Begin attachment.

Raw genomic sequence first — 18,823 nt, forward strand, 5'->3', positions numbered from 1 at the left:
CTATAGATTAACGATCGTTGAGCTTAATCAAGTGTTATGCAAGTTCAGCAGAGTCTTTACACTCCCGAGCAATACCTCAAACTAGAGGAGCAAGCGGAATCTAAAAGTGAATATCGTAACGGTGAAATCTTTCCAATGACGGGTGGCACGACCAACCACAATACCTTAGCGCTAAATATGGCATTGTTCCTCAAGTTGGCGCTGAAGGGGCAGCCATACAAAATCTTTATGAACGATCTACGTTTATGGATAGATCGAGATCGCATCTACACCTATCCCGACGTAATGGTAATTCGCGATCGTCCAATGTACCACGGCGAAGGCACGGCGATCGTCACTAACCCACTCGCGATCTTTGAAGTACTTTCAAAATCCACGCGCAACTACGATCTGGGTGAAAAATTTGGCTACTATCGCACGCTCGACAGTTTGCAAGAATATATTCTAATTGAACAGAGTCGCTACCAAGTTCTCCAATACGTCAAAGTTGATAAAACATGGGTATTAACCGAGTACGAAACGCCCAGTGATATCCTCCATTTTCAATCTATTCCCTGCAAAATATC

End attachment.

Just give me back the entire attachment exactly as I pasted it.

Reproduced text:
Raw genomic sequence first — 18,823 nt, forward strand, 5'->3', positions numbered from 1 at the left:
CTATAGATTAACGATCGTTGAGCTTAATCAAGTGTTATGCAAGTTCAGCAGAGTCTTTACACTCCCGAGCAATACCTCAAACTAGAGGAGCAAGCGGAATCTAAAAGTGAATATCGTAACGGTGAAATCTTTCCAATGACGGGTGGCACGACCAACCACAATACCTTAGCGCTAAATATGGCATTGTTCCTCAAGTTGGCGCTGAAGGGGCAGCCATACAAAATCTTTATGAACGATCTACGTTTATGGATAGATCGAGATCGCATCTACACCTATCCCGACGTAATGGTAATTCGCGATCGTCCAATGTACCACGGCGAAGGCACGGCGATCGTCACTAACCCACTCGCGATCTTTGAAGTACTTTCAAAATCCACGCGCAACTACGATCTGGGTGAAAAATTTGGCTACTATCGCACGCTCGACAGTTTGCAAGAATATATTCTAATTGAACAGAGTCGCTACCAAGTTCTCCAATACGTCAAAGTTGATAAAACATGGGTATTAACCGAGTACGAAACGCCCAGTGATATCCTCCATTTTCAATCTATTCCCTGCAAAATATC